The ROI of Going Green

March 26, 2012
CFOs are beginning to recognize that sustainability initiatives are not just about being green – they are about smart business. Sustainability is a practice that helps businesses meet their bottom lines and protect physical and human assets. Over time, sustainable options often cost considerably less.

CFOs are beginning to recognize that sustainability initiatives are not just about being green – they are about smart business. Sustainability is a practice that helps businesses meet their bottom lines and protect physical and human assets. Over time, sustainable options often cost considerably less.

Despite the positive progression toward adoption of sustainable practices in the workplace, there is a lingering misconception that becoming sustainable is expensive. To help support the c-suite as they debate this change, facility managers should take a closer look at easy ways to implement sustainable practices and solutions throughout their facilities – from cleaning solutions to furnishings to technology – as well as the value delivered.

Cleaning Checklist

When becoming sustainable, the first step should be to implement a green cleaning policy. Now a mandatory step for obtaining Leadership in Energy and Environmental Design (LEED) certification, this type of cleaning policy helps ensure that environmentally preferable cleaning chemicals and practices are employed throughout facilities, which helps protect the environment, building interiors and human assets (employees and building tenants). When selecting environmentally preferable cleaning products, look for those that are Green Seal or Design for the Environment (DfE) certified.

At first glance, environmentally preferable cleaning solutions appear to cost more than their traditional cleaning counterparts. However, in most cases, they cost less in the long-term. Look for all-in-one cleaning solutions that can be used across the corporate campus on floors, countertops, desks, windows, mirrors, etc. Additionally, if possible, invest in multi-use, highly-concentrated products. These will last longer, and it will require less of the solution to clean the surface area while introducing fewer chemicals into the workplace. An added benefit is streamlining the cleaning process from requiring multiple products and steps to just one product in a single step, making tasks more efficient and freeing your staff’s time for other projects.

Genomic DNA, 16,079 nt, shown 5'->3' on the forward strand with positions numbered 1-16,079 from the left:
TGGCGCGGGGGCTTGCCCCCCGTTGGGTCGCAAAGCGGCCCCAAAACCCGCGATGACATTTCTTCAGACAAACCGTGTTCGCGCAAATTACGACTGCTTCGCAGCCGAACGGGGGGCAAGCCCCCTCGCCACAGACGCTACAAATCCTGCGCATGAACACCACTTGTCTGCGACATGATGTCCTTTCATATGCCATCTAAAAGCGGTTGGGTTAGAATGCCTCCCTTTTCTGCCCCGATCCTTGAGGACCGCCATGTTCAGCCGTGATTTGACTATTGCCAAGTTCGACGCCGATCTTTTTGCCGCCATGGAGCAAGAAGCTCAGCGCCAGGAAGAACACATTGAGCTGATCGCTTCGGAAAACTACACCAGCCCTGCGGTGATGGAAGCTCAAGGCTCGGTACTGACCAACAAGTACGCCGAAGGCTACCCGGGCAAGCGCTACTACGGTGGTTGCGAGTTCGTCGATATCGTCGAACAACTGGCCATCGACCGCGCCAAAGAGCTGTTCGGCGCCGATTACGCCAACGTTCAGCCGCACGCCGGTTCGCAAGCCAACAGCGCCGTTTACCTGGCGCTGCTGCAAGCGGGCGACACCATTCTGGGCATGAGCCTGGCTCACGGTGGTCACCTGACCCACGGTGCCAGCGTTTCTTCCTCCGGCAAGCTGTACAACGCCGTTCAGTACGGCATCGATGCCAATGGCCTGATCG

Furthermore, traditional cleaning products tend to consist of more stringent chemicals that require the use of protective gear − such as rubber gloves and face masks – and can take years off the life of facility flooring and furniture. By selecting sustainable cleaning solutions that are less harmful to interior surfaces, as well as to employees and building tenants, facility managers will save on costs for protective gear and furnishings replacement. In addition, keeping employees out of contact with harmful substances that can cause illness or harm will keep them healthier, at work and out of the doctor’s office, which could otherwise result in increased healthcare premiums and diminished productivity.